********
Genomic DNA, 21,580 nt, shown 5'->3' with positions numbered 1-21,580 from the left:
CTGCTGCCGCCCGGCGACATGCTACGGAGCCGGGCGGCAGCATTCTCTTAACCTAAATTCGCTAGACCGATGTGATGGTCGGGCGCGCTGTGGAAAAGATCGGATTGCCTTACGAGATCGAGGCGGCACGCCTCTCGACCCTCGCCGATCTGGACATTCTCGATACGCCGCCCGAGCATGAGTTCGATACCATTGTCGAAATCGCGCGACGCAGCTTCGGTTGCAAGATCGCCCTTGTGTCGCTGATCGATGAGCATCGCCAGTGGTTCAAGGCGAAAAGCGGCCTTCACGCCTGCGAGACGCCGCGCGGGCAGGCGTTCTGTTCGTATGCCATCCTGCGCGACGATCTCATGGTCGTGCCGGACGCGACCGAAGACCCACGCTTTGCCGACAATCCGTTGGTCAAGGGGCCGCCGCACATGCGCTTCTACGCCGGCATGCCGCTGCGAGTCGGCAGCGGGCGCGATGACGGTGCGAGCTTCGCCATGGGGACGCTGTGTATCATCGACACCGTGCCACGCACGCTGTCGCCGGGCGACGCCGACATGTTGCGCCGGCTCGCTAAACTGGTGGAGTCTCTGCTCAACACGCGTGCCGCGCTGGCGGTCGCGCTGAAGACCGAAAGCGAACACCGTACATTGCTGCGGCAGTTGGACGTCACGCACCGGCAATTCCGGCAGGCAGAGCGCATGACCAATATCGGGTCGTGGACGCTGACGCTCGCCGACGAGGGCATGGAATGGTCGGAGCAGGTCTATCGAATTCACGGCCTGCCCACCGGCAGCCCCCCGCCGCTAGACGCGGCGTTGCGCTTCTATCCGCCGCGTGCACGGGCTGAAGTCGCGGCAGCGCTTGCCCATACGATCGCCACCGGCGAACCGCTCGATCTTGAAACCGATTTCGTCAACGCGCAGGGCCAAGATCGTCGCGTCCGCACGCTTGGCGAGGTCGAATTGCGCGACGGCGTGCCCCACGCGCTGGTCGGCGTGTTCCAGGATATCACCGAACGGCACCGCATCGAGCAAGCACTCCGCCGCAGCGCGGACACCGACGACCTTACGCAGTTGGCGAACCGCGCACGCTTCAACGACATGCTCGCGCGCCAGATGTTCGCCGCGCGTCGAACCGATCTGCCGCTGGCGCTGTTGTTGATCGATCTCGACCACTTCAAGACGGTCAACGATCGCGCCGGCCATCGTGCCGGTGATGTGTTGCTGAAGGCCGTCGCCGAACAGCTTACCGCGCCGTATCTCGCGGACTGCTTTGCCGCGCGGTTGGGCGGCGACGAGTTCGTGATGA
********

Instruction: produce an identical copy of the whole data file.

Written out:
Genomic DNA, 21,580 nt, shown 5'->3' with positions numbered 1-21,580 from the left:
CTGCTGCCGCCCGGCGACATGCTACGGAGCCGGGCGGCAGCATTCTCTTAACCTAAATTCGCTAGACCGATGTGATGGTCGGGCGCGCTGTGGAAAAGATCGGATTGCCTTACGAGATCGAGGCGGCACGCCTCTCGACCCTCGCCGATCTGGACATTCTCGATACGCCGCCCGAGCATGAGTTCGATACCATTGTCGAAATCGCGCGACGCAGCTTCGGTTGCAAGATCGCCCTTGTGTCGCTGATCGATGAGCATCGCCAGTGGTTCAAGGCGAAAAGCGGCCTTCACGCCTGCGAGACGCCGCGCGGGCAGGCGTTCTGTTCGTATGCCATCCTGCGCGACGATCTCATGGTCGTGCCGGACGCGACCGAAGACCCACGCTTTGCCGACAATCCGTTGGTCAAGGGGCCGCCGCACATGCGCTTCTACGCCGGCATGCCGCTGCGAGTCGGCAGCGGGCGCGATGACGGTGCGAGCTTCGCCATGGGGACGCTGTGTATCATCGACACCGTGCCACGCACGCTGTCGCCGGGCGACGCCGACATGTTGCGCCGGCTCGCTAAACTGGTGGAGTCTCTGCTCAACACGCGTGCCGCGCTGGCGGTCGCGCTGAAGACCGAAAGCGAACACCGTACATTGCTGCGGCAGTTGGACGTCACGCACCGGCAATTCCGGCAGGCAGAGCGCATGACCAATATCGGGTCGTGGACGCTGACGCTCGCCGACGAGGGCATGGAATGGTCGGAGCAGGTCTATCGAATTCACGGCCTGCCCACCGGCAGCCCCCCGCCGCTAGACGCGGCGTTGCGCTTCTATCCGCCGCGTGCACGGGCTGAAGTCGCGGCAGCGCTTGCCCATACGATCGCCACCGGCGAACCGCTCGATCTTGAAACCGATTTCGTCAACGCGCAGGGCCAAGATCGTCGCGTCCGCACGCTTGGCGAGGTCGAATTGCGCGACGGCGTGCCCCACGCGCTGGTCGGCGTGTTCCAGGATATCACCGAACGGCACCGCATCGAGCAAGCACTCCGCCGCAGCGCGGACACCGACGACCTTACGCAGTTGGCGAACCGCGCACGCTTCAACGACATGCTCGCGCGCCAGATGTTCGCCGCGCGTCGAACCGATCTGCCGCTGGCGCTGTTGTTGATCGATCTCGACCACTTCAAGACGGTCAACGATCGCGCCGGCCATCGTGCCGGTGATGTGTTGCTGAAGGCCGTCGCCGAACAGCTTACCGCGCCGTATCTCGCGGACTGCTTTGCCGCGCGGTTGGGCGGCGACGAGTTCGTGATGA